Alternative Accelerator Technology:

Proton Acceleration by using a Laser

The diamond detector (Photo: Dennis Schumacher, Montage: Simon Busold)

In November the LIGHT collaboration successfully conducted an experiment at GSI's PHELIX laser with the aim of producing temporally compressed proton bunches. The acceleration of the ions is driven by the PHELIX laser, while beam transport and shaping is done with conventional accelerator technology: a magnetic solenoid, a radiofrequency cavity and quadrupole magnets.


Based on the special properties of the laser-driven source, intense single bunches can be created and efficiently recompressed in energy or time. In the latest experiment such single pulses, containing up to 109 protons at energy of 7.8 MeV, could be compressed to less than 500 picoseconds bunch length. The characterization of these was only possible with a specially designed diamond detector, constructed by the GSI's detector laboratory.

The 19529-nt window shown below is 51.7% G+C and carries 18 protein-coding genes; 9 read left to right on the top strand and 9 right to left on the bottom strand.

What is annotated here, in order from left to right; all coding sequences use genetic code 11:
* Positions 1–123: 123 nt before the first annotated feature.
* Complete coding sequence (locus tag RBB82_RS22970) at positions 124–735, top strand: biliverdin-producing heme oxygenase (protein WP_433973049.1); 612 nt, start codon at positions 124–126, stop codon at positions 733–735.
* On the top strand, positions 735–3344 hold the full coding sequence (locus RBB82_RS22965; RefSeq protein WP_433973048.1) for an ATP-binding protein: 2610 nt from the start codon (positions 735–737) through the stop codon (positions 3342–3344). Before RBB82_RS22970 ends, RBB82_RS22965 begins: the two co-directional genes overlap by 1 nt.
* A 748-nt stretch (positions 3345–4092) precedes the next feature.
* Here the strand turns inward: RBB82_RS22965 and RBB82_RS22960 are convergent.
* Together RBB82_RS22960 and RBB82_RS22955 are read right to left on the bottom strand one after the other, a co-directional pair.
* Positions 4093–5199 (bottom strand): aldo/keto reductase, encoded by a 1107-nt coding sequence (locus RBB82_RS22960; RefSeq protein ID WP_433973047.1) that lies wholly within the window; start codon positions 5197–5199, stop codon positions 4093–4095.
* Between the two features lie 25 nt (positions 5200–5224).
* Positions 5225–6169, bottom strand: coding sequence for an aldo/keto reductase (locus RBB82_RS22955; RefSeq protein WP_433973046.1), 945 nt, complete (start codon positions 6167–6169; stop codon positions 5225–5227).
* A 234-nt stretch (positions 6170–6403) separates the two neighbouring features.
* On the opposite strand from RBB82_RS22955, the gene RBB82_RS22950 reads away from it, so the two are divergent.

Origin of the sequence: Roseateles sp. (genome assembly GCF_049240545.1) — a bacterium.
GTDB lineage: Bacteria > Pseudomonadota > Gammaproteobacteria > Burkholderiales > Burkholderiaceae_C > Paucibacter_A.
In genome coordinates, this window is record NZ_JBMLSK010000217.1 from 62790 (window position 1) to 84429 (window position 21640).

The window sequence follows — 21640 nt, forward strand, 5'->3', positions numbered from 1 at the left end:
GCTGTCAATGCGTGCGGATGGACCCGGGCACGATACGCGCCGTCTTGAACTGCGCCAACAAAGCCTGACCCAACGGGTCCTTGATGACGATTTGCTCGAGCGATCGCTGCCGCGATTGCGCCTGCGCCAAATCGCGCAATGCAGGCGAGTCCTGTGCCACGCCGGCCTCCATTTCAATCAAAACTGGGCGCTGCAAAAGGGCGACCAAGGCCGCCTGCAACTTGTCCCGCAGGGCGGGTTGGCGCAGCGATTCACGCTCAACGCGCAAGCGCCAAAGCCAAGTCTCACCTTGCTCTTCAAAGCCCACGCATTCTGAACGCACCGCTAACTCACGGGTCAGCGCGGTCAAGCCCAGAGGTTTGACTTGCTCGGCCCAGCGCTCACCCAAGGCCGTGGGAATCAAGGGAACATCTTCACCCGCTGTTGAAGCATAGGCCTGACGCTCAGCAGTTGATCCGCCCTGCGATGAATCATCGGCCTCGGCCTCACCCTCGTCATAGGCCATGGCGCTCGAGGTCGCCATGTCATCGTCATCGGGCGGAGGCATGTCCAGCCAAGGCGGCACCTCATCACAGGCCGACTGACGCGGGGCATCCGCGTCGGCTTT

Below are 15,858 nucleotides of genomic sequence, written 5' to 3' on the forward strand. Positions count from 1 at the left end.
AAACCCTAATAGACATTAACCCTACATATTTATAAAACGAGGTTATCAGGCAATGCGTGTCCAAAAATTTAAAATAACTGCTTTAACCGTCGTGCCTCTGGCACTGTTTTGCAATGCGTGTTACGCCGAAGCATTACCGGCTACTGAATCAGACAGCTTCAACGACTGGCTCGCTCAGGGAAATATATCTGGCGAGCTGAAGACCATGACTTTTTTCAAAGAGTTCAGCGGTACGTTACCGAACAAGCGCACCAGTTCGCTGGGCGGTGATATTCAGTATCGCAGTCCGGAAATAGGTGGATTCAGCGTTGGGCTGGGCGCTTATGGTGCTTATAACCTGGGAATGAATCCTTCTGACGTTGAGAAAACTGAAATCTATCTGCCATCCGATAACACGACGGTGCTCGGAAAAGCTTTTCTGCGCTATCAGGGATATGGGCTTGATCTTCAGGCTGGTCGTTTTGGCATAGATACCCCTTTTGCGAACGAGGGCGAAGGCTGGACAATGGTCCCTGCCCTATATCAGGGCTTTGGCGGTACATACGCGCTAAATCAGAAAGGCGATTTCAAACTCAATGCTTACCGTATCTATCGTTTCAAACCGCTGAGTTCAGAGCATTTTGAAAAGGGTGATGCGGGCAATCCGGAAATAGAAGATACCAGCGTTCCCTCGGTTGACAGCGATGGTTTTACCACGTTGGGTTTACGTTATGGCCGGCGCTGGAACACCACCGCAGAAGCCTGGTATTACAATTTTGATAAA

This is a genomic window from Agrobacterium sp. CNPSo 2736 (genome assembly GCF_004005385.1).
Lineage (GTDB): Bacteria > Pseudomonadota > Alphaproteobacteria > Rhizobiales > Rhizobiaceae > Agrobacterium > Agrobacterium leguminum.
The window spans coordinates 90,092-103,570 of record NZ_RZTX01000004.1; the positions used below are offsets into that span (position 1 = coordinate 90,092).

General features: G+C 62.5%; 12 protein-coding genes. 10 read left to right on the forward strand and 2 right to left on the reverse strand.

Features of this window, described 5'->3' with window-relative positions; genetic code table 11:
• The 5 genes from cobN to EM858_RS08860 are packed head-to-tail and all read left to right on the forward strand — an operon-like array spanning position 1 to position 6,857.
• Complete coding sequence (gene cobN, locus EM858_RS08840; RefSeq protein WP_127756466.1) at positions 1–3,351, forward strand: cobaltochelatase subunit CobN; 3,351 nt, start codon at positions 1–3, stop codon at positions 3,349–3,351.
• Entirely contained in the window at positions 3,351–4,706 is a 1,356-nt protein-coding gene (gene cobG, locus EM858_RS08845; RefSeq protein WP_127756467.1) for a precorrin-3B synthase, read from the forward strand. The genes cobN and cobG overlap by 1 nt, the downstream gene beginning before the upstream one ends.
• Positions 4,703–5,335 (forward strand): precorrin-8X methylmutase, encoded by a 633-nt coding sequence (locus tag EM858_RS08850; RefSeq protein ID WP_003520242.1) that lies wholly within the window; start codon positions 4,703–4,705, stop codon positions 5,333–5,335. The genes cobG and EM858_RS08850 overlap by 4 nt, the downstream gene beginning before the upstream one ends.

LIGHT is a collaboration of TU Darmstadt and GSI Darmstadt, Frankfurt University, the Helmholtz Institute Jena and Helmholtz Center Dresden-Rossendorf. Within the ARD research program it investigates novel accelerator concepts and the latest experimental results represent a major milestone. The installation of a similar beamline at the APPA cave at FAIR is discussed for diagnostic purposes. However, already now applications are possible with the current setup and the material science department conducted a first experiment at the LIGHT beamline at Z6.

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